Monkeys can recognize, solely through the observation of photographs, group companions they haven’t seen for over 25 years and respond with great enthusiasm to images featuring their friends, according to a study published in the Proceedings of the National Academy of Sciences. This research demonstrates the longest-lasting social memory ever documented outside of humans, emphasizing how human culture has evolved from shared ancestors with monkeys.
“Chimpanzees and bonobos recognize individuals they haven’t seen for decades,” said Christopher Krupenye, an assistant professor at Johns Hopkins University studying animal cognition. Krupenye, also the senior author of the study, noted, “There’s this small but significant pattern of increased attention toward individuals with whom they’ve had more positive relationships, suggesting that it goes beyond mere familiarity. Monkeys keep track of aspects related to the quality of social relationships.”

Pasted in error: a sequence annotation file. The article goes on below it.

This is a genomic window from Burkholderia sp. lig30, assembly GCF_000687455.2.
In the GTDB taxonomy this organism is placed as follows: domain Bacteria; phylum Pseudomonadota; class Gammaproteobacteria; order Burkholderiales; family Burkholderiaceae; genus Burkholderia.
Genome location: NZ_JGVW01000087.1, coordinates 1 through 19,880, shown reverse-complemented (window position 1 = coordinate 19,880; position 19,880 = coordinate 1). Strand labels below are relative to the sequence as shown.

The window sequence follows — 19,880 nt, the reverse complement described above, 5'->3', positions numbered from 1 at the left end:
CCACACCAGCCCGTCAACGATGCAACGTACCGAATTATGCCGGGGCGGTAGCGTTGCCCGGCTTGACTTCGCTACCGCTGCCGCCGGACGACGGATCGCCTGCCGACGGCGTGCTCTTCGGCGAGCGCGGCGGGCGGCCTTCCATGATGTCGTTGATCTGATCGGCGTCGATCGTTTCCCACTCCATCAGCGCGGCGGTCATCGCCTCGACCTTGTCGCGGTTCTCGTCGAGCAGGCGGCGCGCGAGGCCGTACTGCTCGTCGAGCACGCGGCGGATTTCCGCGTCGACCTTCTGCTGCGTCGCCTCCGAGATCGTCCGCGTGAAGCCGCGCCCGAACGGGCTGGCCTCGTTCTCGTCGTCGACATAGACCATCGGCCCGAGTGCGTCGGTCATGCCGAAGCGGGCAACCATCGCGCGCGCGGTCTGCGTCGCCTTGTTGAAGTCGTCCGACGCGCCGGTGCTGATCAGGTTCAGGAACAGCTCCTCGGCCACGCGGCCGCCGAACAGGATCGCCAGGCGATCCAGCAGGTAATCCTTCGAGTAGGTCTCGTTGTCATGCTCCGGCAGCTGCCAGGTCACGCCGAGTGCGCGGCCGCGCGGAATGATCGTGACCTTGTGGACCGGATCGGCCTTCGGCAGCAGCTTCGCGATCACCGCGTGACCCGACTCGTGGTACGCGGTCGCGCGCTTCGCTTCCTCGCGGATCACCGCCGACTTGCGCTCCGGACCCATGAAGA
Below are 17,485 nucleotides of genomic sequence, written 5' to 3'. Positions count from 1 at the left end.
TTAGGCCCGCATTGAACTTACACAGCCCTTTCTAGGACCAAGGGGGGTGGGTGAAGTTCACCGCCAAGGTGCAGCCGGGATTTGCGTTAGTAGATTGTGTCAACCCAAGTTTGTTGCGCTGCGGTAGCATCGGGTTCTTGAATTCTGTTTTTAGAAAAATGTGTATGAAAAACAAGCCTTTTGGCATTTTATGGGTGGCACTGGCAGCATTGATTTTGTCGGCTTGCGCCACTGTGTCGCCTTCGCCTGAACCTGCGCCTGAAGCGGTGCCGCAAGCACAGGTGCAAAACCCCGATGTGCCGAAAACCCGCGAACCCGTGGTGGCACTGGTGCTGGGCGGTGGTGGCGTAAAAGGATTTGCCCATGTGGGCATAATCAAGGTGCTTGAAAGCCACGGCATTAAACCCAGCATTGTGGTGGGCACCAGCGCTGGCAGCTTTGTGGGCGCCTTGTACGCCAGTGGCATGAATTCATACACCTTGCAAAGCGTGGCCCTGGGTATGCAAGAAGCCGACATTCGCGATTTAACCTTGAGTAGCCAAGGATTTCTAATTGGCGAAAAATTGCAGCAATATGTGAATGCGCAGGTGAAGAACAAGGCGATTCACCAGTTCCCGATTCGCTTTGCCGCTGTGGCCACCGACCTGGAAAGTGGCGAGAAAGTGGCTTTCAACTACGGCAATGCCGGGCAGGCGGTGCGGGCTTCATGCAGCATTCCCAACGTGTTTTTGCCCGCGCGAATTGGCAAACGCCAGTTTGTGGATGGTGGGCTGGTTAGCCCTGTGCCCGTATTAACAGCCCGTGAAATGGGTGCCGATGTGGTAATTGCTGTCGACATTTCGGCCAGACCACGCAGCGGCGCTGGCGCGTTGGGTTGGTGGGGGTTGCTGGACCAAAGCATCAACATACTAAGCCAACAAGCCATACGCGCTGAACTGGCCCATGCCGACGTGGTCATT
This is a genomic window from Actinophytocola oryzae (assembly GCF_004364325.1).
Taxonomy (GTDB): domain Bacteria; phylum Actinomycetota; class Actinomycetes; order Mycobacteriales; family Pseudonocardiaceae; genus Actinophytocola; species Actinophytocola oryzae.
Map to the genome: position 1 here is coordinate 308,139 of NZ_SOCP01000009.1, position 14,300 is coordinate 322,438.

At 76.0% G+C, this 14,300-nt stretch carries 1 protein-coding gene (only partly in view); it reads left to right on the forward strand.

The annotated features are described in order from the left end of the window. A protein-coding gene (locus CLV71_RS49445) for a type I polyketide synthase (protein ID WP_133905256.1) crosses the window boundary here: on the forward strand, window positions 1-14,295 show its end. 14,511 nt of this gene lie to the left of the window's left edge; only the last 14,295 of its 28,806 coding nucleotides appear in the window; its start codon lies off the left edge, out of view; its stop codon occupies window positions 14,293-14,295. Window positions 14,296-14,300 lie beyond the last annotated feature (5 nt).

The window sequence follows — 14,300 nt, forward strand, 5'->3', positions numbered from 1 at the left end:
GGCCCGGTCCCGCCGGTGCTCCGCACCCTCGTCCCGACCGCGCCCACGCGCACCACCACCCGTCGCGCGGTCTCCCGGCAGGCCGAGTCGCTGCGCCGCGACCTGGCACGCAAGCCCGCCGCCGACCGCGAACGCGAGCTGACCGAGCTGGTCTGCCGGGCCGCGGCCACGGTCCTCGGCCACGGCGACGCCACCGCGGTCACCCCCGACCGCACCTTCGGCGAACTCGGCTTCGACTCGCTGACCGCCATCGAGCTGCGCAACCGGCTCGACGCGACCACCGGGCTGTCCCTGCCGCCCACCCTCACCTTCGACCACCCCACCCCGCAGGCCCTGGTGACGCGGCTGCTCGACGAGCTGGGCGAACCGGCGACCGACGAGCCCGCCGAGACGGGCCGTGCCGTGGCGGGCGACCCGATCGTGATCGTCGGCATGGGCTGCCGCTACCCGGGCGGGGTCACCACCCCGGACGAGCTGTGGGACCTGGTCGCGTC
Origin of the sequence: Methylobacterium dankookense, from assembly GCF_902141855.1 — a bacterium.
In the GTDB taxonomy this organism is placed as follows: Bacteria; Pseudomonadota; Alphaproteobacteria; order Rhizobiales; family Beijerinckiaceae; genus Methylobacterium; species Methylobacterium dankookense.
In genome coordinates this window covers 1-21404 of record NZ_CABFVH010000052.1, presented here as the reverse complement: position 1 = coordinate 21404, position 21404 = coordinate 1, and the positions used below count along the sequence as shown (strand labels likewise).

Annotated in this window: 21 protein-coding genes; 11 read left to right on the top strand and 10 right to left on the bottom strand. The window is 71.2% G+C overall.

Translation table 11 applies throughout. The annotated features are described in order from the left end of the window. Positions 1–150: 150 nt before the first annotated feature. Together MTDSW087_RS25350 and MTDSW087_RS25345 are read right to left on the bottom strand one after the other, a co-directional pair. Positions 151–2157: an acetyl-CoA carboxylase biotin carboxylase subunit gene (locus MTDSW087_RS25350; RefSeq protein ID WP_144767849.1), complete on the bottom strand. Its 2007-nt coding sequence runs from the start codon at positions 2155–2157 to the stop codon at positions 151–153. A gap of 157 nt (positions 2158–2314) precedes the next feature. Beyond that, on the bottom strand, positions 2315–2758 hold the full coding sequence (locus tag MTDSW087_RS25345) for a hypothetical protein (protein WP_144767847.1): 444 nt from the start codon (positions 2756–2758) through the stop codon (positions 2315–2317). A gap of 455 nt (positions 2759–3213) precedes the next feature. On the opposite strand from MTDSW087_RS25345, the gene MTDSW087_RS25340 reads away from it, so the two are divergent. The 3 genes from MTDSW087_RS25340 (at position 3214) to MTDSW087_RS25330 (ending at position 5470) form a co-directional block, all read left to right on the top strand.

“We tend to think of large primates as beings very different from us, but the results show that these animals possess cognitive mechanisms very similar to humans, including memory,” stated Laura Lewis, a biological anthropologist and comparative psychologist at the University of California, Berkeley, and the lead author of the study. Lewis added, “I believe that’s the most interesting aspect of this study.”
The research team was motivated to investigate how long monkeys remember their peers based on experiences working with the animals. “You get the sense that they respond as if they recognize you and that, for them, you are really different from the average zoo visitor,” explained Krupenye. “They are excited to see you again,” he emphasized. “The goal of the study was, therefore, to empirically inquire whether monkeys truly have a solid and enduring memory of remembering their companions.”
The team worked with chimpanzees and bonobos from zoos in Edinburgh, Scotland, Planckendael, Belgium, and the Kumamoto Sanctuary, Japan. Researchers collected photographs of monkeys that had left the zoos or passed away, individuals participants hadn’t seen for at least nine months, and in some cases, up to 26 years. The research group also gathered information on the relationships each participant had with their former group mates, including positive or negative interactions and other relational components.